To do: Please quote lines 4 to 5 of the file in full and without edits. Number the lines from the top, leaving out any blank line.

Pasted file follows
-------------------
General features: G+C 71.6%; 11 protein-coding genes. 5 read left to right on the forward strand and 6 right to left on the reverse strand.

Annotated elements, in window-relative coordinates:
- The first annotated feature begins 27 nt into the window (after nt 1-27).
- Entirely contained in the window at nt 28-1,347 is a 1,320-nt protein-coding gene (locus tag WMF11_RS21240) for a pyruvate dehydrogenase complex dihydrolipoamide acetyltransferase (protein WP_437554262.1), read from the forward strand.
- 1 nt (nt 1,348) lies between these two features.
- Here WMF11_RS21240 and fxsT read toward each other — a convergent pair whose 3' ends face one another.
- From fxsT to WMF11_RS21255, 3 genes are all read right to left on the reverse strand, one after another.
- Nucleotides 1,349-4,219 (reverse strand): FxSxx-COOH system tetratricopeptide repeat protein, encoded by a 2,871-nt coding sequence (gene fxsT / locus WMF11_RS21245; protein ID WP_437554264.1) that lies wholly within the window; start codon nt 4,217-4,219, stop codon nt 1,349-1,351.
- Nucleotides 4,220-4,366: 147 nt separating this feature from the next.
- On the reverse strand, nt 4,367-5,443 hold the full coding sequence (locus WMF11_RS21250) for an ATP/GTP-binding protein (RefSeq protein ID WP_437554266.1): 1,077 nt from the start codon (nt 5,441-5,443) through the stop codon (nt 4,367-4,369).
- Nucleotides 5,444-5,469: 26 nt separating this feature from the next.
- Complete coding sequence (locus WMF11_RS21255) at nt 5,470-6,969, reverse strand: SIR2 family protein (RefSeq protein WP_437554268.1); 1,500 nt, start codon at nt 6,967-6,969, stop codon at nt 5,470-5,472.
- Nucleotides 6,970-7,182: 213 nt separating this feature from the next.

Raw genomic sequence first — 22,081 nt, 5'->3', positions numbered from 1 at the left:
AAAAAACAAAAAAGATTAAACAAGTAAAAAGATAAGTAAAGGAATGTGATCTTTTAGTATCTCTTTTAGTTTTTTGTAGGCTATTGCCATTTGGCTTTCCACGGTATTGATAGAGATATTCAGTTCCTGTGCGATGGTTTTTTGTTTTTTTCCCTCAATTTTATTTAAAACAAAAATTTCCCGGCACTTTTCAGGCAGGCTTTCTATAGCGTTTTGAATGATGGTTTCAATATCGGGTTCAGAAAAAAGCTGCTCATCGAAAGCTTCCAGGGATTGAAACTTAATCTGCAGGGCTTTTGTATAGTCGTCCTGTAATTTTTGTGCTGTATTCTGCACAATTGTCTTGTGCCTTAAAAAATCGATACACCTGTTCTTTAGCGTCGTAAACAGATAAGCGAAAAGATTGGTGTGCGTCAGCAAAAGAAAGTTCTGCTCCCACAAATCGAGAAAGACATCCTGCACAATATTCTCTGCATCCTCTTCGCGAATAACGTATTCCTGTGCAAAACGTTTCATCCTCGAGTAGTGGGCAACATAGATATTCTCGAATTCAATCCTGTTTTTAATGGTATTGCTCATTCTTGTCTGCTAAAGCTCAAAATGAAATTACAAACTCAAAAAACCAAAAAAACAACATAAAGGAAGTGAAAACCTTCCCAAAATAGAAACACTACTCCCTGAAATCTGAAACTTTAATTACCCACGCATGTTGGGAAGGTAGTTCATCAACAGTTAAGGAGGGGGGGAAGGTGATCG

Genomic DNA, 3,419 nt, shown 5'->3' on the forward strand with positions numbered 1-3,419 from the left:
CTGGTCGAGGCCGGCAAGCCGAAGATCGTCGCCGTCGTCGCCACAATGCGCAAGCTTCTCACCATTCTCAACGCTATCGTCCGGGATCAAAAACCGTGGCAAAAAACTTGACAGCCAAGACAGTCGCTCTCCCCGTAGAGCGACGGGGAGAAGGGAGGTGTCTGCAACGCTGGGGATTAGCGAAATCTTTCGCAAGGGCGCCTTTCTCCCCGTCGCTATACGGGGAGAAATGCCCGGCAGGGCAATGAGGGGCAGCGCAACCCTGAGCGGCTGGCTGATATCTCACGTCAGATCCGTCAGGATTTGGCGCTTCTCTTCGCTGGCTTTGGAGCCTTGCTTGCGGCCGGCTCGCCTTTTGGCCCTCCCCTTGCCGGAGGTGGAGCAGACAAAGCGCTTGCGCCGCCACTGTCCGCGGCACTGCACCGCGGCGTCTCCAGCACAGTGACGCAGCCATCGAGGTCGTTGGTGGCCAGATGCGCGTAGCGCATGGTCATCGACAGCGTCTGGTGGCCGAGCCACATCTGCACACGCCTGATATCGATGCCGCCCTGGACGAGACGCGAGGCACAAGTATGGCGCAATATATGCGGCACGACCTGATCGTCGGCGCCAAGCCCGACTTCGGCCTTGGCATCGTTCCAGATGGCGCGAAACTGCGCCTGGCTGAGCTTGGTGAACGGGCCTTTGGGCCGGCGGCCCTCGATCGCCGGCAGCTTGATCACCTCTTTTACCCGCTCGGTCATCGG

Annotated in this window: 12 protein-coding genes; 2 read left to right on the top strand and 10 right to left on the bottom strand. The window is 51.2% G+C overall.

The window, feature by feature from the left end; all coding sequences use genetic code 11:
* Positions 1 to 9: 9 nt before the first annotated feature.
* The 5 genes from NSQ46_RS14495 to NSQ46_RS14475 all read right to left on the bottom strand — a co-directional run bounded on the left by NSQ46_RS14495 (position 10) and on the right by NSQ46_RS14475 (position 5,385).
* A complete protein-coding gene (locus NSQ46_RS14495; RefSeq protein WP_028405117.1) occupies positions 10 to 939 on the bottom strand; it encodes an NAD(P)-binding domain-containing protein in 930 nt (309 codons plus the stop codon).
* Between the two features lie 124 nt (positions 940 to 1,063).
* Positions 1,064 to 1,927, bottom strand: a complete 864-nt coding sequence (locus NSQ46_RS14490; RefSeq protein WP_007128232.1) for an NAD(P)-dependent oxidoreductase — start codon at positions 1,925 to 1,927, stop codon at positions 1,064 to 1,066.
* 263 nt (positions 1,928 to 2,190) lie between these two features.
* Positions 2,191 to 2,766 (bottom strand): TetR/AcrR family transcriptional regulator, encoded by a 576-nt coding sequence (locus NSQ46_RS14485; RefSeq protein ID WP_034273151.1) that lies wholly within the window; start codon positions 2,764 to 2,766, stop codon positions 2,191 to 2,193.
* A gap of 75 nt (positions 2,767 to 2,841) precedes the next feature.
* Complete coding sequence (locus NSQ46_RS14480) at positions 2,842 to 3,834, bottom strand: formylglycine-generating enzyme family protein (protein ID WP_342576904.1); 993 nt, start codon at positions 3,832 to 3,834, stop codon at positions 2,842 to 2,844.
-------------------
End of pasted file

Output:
- Entirely contained in the window at nt 28-1,347 is a 1,320-nt protein-coding gene (locus tag WMF11_RS21240) for a pyruvate dehydrogenase complex dihydrolipoamide acetyltransferase (protein WP_437554262.1), read from the forward strand.
- 1 nt (nt 1,348) lies between these two features.